Now, as for what Steph Curry did and his display of greatness, he said it just happened.

(BEGIN VIDEO CLIP)

STEPH CURRY, GUARD, GOLDEN STATE WARRIORS: I never woke up and I was like all right, let's go get nine threes and get the record. It's more so just about playing the game the right way and having good intentions out there on the court, and good things happen.

(END VIDEO CLIP)

CZARNIAK: Politely understated.

Meantime, LeBron James -- he's sort of becoming the Serena Williams of the NBA, guys. Very unique fashion choices. And so, for the second- straight game he rocked the shorts with his suit. But this time he's got like the red Cavs socks, the white shoes.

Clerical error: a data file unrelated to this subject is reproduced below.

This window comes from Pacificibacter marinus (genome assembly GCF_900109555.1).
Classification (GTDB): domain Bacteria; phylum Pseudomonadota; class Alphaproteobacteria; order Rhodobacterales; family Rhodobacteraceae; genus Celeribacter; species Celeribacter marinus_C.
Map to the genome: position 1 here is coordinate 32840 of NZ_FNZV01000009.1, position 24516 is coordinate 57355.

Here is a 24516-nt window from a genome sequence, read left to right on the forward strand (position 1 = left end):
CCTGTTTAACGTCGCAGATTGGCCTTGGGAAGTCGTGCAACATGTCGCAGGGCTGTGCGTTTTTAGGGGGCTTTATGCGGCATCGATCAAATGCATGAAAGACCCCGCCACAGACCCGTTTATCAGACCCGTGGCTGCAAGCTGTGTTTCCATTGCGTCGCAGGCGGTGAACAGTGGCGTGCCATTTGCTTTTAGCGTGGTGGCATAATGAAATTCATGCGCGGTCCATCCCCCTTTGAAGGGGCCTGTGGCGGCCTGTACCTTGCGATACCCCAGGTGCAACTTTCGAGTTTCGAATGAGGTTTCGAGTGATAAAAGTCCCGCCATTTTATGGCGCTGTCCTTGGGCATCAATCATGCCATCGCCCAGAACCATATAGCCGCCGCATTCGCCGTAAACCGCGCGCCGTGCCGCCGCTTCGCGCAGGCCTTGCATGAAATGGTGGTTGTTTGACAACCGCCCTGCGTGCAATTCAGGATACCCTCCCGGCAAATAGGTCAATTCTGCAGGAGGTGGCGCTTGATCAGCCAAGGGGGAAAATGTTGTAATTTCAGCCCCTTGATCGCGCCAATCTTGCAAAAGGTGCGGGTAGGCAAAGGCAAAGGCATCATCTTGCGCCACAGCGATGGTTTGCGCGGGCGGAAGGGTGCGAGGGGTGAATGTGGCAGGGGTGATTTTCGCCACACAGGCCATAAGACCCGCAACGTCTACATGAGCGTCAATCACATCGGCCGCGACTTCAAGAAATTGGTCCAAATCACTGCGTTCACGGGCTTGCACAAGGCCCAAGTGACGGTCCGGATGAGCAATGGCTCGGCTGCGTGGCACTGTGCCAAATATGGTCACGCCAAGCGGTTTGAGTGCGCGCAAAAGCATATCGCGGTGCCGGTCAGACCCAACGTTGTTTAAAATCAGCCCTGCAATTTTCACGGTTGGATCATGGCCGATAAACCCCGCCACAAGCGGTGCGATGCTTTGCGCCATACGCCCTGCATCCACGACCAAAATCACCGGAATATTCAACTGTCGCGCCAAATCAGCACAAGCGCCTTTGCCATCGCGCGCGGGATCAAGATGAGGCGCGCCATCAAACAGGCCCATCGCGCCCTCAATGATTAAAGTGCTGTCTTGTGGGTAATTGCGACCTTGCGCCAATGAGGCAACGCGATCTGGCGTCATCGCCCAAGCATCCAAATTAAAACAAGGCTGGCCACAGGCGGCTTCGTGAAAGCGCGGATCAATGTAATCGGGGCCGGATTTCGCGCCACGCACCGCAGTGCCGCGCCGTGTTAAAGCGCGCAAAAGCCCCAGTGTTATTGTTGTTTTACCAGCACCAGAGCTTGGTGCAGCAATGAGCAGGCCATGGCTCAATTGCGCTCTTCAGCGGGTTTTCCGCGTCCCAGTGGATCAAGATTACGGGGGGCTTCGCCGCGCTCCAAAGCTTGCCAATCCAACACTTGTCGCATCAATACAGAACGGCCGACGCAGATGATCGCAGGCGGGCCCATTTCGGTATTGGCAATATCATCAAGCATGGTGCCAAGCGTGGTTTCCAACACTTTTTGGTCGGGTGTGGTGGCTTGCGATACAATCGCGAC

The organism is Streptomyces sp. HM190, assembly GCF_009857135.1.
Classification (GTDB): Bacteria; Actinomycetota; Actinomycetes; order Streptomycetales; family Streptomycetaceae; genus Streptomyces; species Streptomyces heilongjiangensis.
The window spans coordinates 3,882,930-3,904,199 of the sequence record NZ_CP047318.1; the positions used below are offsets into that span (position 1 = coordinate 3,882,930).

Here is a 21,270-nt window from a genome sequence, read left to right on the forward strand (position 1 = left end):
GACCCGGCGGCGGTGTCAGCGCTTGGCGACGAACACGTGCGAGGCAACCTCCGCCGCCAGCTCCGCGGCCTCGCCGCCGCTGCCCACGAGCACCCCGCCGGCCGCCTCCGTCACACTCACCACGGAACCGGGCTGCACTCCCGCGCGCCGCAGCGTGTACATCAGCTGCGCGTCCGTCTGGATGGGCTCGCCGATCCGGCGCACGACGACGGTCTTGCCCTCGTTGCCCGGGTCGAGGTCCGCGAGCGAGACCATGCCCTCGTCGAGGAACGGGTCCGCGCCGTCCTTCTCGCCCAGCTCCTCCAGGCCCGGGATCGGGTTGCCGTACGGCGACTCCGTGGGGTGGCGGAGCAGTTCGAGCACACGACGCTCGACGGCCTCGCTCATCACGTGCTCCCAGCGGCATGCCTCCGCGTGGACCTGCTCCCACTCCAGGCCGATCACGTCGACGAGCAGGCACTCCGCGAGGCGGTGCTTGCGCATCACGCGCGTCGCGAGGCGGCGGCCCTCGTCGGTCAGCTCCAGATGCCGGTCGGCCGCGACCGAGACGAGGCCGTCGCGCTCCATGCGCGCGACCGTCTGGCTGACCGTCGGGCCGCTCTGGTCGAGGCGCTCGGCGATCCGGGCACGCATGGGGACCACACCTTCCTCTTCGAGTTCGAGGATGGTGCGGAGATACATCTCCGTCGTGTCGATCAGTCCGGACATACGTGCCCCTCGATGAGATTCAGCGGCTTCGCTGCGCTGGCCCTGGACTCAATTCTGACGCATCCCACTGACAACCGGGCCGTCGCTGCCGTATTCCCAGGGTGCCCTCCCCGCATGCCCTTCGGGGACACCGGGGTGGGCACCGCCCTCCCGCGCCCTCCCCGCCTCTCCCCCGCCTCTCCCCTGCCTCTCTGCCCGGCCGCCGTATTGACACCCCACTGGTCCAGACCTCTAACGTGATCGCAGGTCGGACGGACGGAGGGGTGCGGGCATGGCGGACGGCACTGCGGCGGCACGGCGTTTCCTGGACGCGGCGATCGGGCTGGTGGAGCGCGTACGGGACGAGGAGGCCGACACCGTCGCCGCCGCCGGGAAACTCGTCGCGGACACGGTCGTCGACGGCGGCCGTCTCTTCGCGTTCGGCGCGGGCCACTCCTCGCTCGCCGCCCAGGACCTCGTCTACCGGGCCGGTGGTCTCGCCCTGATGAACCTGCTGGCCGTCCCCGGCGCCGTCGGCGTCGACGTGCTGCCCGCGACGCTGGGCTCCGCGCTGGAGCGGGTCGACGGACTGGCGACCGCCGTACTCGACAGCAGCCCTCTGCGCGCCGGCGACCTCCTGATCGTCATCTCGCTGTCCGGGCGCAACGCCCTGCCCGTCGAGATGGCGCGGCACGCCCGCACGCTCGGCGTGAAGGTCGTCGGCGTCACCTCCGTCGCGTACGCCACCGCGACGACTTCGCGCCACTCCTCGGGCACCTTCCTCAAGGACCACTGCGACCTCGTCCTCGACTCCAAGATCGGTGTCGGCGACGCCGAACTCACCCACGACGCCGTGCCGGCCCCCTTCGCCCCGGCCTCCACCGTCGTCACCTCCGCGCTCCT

Very cool. You guys like it, yes? All right.

CAMEROTA: I think he would look good in anything, really.

CZARNIAK: I kind of agree. You know, they say imitation also is the best form of flattery. So, Draymond Green thought the same thing so he decided that he wanted to try it and -- although he does say that he started this trend at some point.

CAMEROTA: That's good too but he doesn't have his socks.

CZARNIAK: Right? So, like he wore a vest. When you look at it, I agree with you, Alisyn. I think LeBron, you know --

BERMAN: It's hard to pull off, I'll be honest with you, and I've tried a lot of different things. It's hard to pull off.

CZARNIAK: Have you tried that?

BERMAN: No.

CAMEROTA: He's tried culottes --

BERMAN: No.

CAMEROTA: -- which did not work well.

BERMAN: I've got such small ankles. It's really hard. It really -- it's true. You can't do it.

CAMEROTA: You don't have cankles? Are you sure?

BERMAN: If I looked like LeBron James --

CZARNIAK: He's got very defined calves.

BERMAN: -- I'll be better off.